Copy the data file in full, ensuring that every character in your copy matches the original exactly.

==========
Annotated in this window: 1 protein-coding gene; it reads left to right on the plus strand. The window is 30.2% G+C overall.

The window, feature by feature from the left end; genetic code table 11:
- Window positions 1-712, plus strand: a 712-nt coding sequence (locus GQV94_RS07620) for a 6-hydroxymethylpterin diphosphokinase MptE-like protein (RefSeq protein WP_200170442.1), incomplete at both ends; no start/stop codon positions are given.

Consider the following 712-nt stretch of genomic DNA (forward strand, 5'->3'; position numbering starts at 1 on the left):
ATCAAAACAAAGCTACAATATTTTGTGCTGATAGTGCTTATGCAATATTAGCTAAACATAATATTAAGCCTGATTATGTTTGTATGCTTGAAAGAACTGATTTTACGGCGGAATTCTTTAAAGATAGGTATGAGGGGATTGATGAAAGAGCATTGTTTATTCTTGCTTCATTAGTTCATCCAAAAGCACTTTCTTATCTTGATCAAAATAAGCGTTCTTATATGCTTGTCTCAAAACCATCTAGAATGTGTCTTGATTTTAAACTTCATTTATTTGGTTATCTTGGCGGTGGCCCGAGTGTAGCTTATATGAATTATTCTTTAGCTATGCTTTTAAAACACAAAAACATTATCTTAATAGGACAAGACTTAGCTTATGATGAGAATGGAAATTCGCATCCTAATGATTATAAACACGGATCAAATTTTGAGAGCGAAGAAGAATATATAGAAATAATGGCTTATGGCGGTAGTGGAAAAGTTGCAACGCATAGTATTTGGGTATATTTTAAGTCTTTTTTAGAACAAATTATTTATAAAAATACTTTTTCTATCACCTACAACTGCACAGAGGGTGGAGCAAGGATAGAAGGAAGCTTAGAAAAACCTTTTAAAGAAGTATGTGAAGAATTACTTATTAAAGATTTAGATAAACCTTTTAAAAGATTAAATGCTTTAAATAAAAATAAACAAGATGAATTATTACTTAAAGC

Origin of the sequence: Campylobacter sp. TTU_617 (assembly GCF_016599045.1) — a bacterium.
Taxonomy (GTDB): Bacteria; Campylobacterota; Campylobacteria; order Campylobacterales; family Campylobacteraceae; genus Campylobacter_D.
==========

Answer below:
Annotated in this window: 1 protein-coding gene; it reads left to right on the plus strand. The window is 30.2% G+C overall.

The window, feature by feature from the left end; genetic code table 11:
- Window positions 1-712, plus strand: a 712-nt coding sequence (locus GQV94_RS07620) for a 6-hydroxymethylpterin diphosphokinase MptE-like protein (RefSeq protein WP_200170442.1), incomplete at both ends; no start/stop codon positions are given.

Consider the following 712-nt stretch of genomic DNA (forward strand, 5'->3'; position numbering starts at 1 on the left):
ATCAAAACAAAGCTACAATATTTTGTGCTGATAGTGCTTATGCAATATTAGCTAAACATAATATTAAGCCTGATTATGTTTGTATGCTTGAAAGAACTGATTTTACGGCGGAATTCTTTAAAGATAGGTATGAGGGGATTGATGAAAGAGCATTGTTTATTCTTGCTTCATTAGTTCATCCAAAAGCACTTTCTTATCTTGATCAAAATAAGCGTTCTTATATGCTTGTCTCAAAACCATCTAGAATGTGTCTTGATTTTAAACTTCATTTATTTGGTTATCTTGGCGGTGGCCCGAGTGTAGCTTATATGAATTATTCTTTAGCTATGCTTTTAAAACACAAAAACATTATCTTAATAGGACAAGACTTAGCTTATGATGAGAATGGAAATTCGCATCCTAATGATTATAAACACGGATCAAATTTTGAGAGCGAAGAAGAATATATAGAAATAATGGCTTATGGCGGTAGTGGAAAAGTTGCAACGCATAGTATTTGGGTATATTTTAAGTCTTTTTTAGAACAAATTATTTATAAAAATACTTTTTCTATCACCTACAACTGCACAGAGGGTGGAGCAAGGATAGAAGGAAGCTTAGAAAAACCTTTTAAAGAAGTATGTGAAGAATTACTTATTAAAGATTTAGATAAACCTTTTAAAAGATTAAATGCTTTAAATAAAAATAAACAAGATGAATTATTACTTAAAGC

Origin of the sequence: Campylobacter sp. TTU_617 (assembly GCF_016599045.1) — a bacterium.
Taxonomy (GTDB): Bacteria; Campylobacterota; Campylobacteria; order Campylobacterales; family Campylobacteraceae; genus Campylobacter_D.